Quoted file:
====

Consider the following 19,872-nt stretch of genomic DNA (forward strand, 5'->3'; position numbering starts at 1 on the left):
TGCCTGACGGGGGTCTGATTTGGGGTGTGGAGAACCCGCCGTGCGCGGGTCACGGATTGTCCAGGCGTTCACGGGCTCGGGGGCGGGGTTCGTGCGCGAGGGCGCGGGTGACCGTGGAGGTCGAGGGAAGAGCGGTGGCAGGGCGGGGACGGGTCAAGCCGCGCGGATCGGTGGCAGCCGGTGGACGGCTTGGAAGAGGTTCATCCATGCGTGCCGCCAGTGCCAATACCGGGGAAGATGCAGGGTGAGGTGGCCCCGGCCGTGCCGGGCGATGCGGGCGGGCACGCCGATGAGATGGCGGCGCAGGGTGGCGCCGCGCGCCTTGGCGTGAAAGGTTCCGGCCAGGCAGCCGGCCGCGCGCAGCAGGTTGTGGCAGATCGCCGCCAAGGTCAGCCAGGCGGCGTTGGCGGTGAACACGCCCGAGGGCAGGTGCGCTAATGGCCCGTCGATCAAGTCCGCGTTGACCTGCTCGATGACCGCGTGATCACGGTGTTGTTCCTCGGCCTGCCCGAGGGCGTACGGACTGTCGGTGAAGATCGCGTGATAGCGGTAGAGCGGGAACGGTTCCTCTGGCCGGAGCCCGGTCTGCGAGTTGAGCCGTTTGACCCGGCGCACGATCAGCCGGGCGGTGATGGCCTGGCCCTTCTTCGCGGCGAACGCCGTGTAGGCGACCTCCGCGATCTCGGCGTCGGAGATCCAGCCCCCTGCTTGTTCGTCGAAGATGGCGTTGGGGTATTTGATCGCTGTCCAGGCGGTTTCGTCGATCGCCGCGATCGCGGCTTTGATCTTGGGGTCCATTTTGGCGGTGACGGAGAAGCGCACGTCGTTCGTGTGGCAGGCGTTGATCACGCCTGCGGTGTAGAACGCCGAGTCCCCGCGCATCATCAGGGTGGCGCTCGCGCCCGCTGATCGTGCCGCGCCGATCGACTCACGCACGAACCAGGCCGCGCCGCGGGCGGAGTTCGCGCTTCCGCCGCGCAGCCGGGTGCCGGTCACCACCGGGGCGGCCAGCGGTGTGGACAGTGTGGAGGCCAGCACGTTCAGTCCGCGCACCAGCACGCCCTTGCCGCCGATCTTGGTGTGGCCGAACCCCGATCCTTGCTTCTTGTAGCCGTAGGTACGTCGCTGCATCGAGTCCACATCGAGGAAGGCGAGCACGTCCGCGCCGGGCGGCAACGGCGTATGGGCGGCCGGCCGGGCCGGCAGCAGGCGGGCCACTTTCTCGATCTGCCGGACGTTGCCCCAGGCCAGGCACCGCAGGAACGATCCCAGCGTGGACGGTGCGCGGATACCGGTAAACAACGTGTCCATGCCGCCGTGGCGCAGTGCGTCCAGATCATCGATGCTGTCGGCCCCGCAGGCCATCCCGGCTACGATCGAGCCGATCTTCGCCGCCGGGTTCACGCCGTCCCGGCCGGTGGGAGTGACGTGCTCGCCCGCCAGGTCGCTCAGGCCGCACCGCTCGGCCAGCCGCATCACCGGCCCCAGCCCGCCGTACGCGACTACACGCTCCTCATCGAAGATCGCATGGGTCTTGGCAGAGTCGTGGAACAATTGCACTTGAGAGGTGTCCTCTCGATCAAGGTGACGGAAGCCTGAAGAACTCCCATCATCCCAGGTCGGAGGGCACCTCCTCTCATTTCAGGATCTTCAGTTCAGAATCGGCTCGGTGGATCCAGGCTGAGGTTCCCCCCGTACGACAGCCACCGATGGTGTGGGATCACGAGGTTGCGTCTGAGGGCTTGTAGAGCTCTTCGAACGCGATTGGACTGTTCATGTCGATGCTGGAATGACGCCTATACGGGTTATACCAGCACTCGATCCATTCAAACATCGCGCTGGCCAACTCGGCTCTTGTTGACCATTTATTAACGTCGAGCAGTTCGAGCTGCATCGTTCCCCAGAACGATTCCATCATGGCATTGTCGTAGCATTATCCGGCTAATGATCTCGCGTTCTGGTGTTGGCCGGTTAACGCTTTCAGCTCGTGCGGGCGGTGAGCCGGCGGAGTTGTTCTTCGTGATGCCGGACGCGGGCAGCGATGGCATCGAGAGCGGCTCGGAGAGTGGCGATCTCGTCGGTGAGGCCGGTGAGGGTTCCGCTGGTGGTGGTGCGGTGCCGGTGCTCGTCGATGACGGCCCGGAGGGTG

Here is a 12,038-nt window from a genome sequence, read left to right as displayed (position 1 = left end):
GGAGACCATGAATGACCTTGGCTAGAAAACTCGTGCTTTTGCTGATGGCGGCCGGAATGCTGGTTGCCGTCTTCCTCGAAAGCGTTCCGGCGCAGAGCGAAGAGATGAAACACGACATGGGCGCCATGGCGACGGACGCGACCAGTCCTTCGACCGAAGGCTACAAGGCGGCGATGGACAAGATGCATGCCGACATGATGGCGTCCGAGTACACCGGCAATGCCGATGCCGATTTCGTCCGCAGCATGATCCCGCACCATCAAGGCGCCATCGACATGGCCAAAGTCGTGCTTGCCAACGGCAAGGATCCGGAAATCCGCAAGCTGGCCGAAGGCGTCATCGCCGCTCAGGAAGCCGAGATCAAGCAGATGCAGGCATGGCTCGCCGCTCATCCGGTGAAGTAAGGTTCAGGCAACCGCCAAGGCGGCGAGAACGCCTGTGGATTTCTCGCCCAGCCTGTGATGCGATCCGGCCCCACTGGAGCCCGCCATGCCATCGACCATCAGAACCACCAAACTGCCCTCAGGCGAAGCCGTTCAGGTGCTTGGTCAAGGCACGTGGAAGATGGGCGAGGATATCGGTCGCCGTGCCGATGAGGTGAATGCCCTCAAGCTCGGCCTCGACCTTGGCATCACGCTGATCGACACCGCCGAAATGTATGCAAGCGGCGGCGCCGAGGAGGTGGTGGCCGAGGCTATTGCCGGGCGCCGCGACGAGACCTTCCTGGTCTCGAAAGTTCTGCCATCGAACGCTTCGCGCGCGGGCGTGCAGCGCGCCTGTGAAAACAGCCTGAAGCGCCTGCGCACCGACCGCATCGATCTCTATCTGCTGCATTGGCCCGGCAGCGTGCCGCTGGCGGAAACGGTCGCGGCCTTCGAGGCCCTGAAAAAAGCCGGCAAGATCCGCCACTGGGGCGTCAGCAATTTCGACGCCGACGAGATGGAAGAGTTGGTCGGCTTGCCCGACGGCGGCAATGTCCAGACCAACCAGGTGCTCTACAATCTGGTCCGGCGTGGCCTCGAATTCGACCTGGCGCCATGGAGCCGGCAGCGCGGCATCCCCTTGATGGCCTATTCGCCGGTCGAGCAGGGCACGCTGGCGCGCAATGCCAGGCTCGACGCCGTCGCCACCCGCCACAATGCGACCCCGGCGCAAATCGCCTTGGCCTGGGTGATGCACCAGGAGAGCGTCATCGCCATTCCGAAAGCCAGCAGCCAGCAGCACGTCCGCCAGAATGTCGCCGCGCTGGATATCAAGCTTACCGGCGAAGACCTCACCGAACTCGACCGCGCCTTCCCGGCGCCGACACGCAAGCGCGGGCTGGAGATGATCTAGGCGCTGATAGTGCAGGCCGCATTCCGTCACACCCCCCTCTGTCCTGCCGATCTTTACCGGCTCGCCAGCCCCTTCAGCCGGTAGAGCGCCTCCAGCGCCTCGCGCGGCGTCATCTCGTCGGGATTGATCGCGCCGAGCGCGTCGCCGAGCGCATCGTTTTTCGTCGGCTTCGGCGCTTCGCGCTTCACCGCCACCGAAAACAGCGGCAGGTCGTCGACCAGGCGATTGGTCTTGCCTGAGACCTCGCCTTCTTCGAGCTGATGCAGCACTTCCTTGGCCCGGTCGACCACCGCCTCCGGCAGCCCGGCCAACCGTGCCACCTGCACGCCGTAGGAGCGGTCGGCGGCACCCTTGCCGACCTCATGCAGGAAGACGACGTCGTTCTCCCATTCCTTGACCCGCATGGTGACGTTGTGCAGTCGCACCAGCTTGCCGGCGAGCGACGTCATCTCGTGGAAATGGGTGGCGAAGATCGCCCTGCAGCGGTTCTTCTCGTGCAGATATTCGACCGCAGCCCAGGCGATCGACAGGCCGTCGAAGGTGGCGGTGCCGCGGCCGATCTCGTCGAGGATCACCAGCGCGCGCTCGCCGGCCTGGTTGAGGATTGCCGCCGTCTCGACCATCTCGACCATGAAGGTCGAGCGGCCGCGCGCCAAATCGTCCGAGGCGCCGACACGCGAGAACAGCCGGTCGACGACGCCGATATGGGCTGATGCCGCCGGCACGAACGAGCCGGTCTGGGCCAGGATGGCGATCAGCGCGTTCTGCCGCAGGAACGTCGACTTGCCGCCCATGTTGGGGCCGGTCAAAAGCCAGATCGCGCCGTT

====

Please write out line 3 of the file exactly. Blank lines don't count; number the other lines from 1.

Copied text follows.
Here is a 12,038-nt window from a genome sequence, read left to right as displayed (position 1 = left end):